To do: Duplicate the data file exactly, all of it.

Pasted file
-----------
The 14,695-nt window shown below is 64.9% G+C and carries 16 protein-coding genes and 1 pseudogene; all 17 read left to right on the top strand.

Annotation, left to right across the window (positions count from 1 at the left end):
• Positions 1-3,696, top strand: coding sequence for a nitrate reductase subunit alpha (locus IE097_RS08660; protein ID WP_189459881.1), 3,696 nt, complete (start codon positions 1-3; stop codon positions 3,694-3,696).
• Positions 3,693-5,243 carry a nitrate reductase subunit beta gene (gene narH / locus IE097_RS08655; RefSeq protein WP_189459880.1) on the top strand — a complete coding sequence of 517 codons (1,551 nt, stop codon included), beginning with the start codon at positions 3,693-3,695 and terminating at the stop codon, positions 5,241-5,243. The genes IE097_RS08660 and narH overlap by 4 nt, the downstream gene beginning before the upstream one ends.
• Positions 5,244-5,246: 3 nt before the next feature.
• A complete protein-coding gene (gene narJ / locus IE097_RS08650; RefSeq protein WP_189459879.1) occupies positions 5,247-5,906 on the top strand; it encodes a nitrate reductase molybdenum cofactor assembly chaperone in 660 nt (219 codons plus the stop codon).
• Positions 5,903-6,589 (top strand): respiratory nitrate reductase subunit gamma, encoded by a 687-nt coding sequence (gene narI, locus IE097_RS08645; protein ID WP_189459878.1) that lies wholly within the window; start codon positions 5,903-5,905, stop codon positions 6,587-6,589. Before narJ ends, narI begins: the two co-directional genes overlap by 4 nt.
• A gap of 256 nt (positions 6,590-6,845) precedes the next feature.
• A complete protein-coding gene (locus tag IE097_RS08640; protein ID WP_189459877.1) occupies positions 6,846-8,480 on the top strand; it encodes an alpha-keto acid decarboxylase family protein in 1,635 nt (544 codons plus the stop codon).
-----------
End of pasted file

The 14,695-nt window shown below is 64.9% G+C and carries 16 protein-coding genes and 1 pseudogene; all 17 read left to right on the top strand.

Annotation, left to right across the window (positions count from 1 at the left end):
• Positions 1-3,696, top strand: coding sequence for a nitrate reductase subunit alpha (locus IE097_RS08660; protein ID WP_189459881.1), 3,696 nt, complete (start codon positions 1-3; stop codon positions 3,694-3,696).
• Positions 3,693-5,243 carry a nitrate reductase subunit beta gene (gene narH / locus IE097_RS08655; RefSeq protein WP_189459880.1) on the top strand — a complete coding sequence of 517 codons (1,551 nt, stop codon included), beginning with the start codon at positions 3,693-3,695 and terminating at the stop codon, positions 5,241-5,243. The genes IE097_RS08660 and narH overlap by 4 nt, the downstream gene beginning before the upstream one ends.
• Positions 5,244-5,246: 3 nt before the next feature.
• A complete protein-coding gene (gene narJ / locus IE097_RS08650; RefSeq protein WP_189459879.1) occupies positions 5,247-5,906 on the top strand; it encodes a nitrate reductase molybdenum cofactor assembly chaperone in 660 nt (219 codons plus the stop codon).
• Positions 5,903-6,589 (top strand): respiratory nitrate reductase subunit gamma, encoded by a 687-nt coding sequence (gene narI, locus IE097_RS08645; protein ID WP_189459878.1) that lies wholly within the window; start codon positions 5,903-5,905, stop codon positions 6,587-6,589. Before narJ ends, narI begins: the two co-directional genes overlap by 4 nt.
• A gap of 256 nt (positions 6,590-6,845) precedes the next feature.
• A complete protein-coding gene (locus tag IE097_RS08640; protein ID WP_189459877.1) occupies positions 6,846-8,480 on the top strand; it encodes an alpha-keto acid decarboxylase family protein in 1,635 nt (544 codons plus the stop codon).